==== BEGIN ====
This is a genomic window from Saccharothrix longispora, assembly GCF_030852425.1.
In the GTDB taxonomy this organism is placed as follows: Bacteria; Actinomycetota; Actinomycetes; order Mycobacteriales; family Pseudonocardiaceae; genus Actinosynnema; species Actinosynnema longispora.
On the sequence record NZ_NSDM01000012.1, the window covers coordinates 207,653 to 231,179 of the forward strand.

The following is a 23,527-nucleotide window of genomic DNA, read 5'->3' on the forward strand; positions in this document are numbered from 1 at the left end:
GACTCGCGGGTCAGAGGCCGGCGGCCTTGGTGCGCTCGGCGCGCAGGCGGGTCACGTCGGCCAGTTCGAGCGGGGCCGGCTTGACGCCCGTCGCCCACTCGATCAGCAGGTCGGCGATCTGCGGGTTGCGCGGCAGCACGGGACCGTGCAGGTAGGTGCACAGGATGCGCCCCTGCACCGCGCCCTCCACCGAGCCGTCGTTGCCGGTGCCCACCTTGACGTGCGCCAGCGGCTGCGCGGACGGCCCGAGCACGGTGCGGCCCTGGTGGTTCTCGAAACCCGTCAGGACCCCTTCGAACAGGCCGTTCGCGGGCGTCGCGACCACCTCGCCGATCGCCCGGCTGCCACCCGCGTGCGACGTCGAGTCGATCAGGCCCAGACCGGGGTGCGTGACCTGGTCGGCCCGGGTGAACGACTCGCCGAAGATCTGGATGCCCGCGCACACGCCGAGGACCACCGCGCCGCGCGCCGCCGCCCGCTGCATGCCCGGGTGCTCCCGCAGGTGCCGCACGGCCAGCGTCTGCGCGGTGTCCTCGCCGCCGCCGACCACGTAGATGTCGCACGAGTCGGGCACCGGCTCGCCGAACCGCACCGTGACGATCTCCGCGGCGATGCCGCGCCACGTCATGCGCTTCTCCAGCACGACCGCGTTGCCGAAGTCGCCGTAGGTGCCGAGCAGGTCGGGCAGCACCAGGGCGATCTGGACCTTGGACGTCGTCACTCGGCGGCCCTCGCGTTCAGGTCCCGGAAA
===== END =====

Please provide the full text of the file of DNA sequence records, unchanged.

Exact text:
This is a genomic window from Saccharothrix longispora, assembly GCF_030852425.1.
In the GTDB taxonomy this organism is placed as follows: Bacteria; Actinomycetota; Actinomycetes; order Mycobacteriales; family Pseudonocardiaceae; genus Actinosynnema; species Actinosynnema longispora.
On the sequence record NZ_NSDM01000012.1, the window covers coordinates 207,653 to 231,179 of the forward strand.

The following is a 23,527-nucleotide window of genomic DNA, read 5'->3' on the forward strand; positions in this document are numbered from 1 at the left end:
GACTCGCGGGTCAGAGGCCGGCGGCCTTGGTGCGCTCGGCGCGCAGGCGGGTCACGTCGGCCAGTTCGAGCGGGGCCGGCTTGACGCCCGTCGCCCACTCGATCAGCAGGTCGGCGATCTGCGGGTTGCGCGGCAGCACGGGACCGTGCAGGTAGGTGCACAGGATGCGCCCCTGCACCGCGCCCTCCACCGAGCCGTCGTTGCCGGTGCCCACCTTGACGTGCGCCAGCGGCTGCGCGGACGGCCCGAGCACGGTGCGGCCCTGGTGGTTCTCGAAACCCGTCAGGACCCCTTCGAACAGGCCGTTCGCGGGCGTCGCGACCACCTCGCCGATCGCCCGGCTGCCACCCGCGTGCGACGTCGAGTCGATCAGGCCCAGACCGGGGTGCGTGACCTGGTCGGCCCGGGTGAACGACTCGCCGAAGATCTGGATGCCCGCGCACACGCCGAGGACCACCGCGCCGCGCGCCGCCGCCCGCTGCATGCCCGGGTGCTCCCGCAGGTGCCGCACGGCCAGCGTCTGCGCGGTGTCCTCGCCGCCGCCGACCACGTAGATGTCGCACGAGTCGGGCACCGGCTCGCCGAACCGCACCGTGACGATCTCCGCGGCGATGCCGCGCCACGTCATGCGCTTCTCCAGCACGACCGCGTTGCCGAAGTCGCCGTAGGTGCCGAGCAGGTCGGGCAGCACCAGGGCGATCTGGACCTTGGACGTCGTCACTCGGCGGCCCTCGCGTTCAGGTCCCGGAAA